Eat chocolate don’t worry – polyphenols and antioxidants in milk chocolate have health benefits
Debra M. Gorham
The luscious milk chocolate fondants at a summer wedding…Creamy Godiva truffles in your Christmas stocking…A giant Hershey’s[R] kiss for Valentine’s Day.
Chocolate has been a part of holidays since it was introduced over a century ago by the enterprising Milton Hershey. Its rich taste has no equal. From hot cocoa in the winter to s’mores in the summer, it’s an intrinsic part of our culture, a craving that for many is as strong as love or success.
Loaded with sugar and butter, chocolate is unhealthy, fattening, sinful…or so we thought. New research released at a recent chocolate symposium reveals that chocolate may have some health properties to rival green tea and beta-carotene. In short, chocolate could well be good for you!
A chemistry lesson
To understand the benefits of chocolate, we first need to get to the basics. With chocolate, the best of the bunch comes not from good genes but great beans. The pods from the cacao tree are the root of the chocolate flavor. Each pod contains hundreds of small white seeds that, when fermented, produce a strong, pungent flavor we know as bitter chocolate. The fermenting is done on the ground or in boxes in the tropical regions where the cacao tree grows. The success or failure of a crop of beans depends on the quality of fermentation.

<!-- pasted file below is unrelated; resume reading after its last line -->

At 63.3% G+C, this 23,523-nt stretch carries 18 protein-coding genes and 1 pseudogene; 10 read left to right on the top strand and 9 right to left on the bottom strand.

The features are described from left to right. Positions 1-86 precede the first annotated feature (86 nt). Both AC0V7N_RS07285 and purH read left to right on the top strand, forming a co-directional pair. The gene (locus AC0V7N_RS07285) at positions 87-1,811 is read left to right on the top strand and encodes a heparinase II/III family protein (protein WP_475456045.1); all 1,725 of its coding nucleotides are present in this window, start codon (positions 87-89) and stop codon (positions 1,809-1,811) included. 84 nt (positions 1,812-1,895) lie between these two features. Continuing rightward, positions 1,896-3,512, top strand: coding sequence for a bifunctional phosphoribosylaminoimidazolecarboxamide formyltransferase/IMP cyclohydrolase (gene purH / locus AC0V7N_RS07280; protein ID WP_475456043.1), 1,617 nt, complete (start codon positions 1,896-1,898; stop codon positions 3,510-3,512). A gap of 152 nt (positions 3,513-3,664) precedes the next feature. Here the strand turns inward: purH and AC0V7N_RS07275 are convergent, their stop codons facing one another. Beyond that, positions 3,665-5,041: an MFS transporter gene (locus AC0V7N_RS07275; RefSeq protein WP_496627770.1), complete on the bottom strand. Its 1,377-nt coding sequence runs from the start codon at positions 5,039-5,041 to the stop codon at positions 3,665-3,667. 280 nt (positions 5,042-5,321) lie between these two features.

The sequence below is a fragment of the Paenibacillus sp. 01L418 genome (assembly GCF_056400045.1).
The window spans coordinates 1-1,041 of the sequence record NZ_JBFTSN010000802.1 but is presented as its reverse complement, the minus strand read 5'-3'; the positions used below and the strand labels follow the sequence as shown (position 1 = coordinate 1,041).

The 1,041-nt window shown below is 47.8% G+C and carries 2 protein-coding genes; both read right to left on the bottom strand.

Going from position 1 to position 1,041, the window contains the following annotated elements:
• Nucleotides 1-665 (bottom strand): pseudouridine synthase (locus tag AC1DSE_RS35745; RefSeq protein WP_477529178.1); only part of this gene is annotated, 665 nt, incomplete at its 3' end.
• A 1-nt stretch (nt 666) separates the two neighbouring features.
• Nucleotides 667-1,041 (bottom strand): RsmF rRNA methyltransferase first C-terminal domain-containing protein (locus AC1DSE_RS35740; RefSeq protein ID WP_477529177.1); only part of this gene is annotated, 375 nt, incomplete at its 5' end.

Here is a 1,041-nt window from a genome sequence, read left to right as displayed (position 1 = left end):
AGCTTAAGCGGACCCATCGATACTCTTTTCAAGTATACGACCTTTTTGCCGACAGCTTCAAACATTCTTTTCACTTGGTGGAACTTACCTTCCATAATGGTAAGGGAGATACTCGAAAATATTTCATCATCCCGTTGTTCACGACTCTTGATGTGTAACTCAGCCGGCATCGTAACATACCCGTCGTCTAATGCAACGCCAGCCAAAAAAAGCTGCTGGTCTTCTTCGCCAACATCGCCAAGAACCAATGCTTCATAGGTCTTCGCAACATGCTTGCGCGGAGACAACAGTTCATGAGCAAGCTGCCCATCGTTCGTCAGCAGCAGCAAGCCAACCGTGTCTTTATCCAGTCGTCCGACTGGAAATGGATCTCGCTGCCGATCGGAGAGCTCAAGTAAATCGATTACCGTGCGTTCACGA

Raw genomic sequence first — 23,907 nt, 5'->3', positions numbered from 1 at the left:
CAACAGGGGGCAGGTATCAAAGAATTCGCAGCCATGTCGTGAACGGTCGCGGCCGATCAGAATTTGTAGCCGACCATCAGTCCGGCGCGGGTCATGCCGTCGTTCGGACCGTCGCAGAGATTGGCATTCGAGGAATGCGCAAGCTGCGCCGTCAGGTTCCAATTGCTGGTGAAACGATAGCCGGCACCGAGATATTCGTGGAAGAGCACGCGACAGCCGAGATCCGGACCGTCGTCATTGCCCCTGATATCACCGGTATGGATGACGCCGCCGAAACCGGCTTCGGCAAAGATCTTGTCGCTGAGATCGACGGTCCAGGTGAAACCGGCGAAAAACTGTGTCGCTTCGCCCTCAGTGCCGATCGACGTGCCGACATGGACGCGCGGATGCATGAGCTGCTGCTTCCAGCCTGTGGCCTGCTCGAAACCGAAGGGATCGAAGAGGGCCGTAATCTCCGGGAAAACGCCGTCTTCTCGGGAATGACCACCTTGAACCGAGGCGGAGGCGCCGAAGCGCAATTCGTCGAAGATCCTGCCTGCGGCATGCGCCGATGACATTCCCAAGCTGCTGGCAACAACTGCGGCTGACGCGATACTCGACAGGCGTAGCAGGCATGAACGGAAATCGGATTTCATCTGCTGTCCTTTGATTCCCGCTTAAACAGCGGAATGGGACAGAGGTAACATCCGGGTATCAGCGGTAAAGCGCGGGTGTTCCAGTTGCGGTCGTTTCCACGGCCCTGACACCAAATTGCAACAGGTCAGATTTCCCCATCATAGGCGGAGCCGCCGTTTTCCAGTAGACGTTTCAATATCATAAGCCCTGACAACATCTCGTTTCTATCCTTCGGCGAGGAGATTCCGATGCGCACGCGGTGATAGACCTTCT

Chocolate producers take these fermented beans back to their plants and proceed with the rest of the process: drying, roasting and pressing. At the end of the process, a chocolate “liquor” is produced, which consists of 50 percent cocoa particles and 50 percent cocoa butter.
The primary nutrients in cocoa, and cocoa butter include various carbohydrates, such as cellulose, and protein. There are also various mineral salts, theobromine, phenylethylalamine, caffeine, polyphenols and water.
Joe Vinson, Ph.D., a researcher at the University of Scranton, presented some astonishing findings during the symposium on the high levels of antioxidants in chocolate. According to his recently published research, the concentration of polyphenols in milk chocolate is higher than in red wines and black or green teas, and 20 times higher than in tomatoes! Chocolate contains a high quality as well as high quantity of antioxidants. These readings were found to be highest in cocoa, the pressed powder that contains much of the cocoa butter.
A recent epidemiology study found that male Harvard graduates who ate a moderate amount of chocolate and other candy had a 36 percent lower risk of death compared with non-candy eaters. What are you waiting for?
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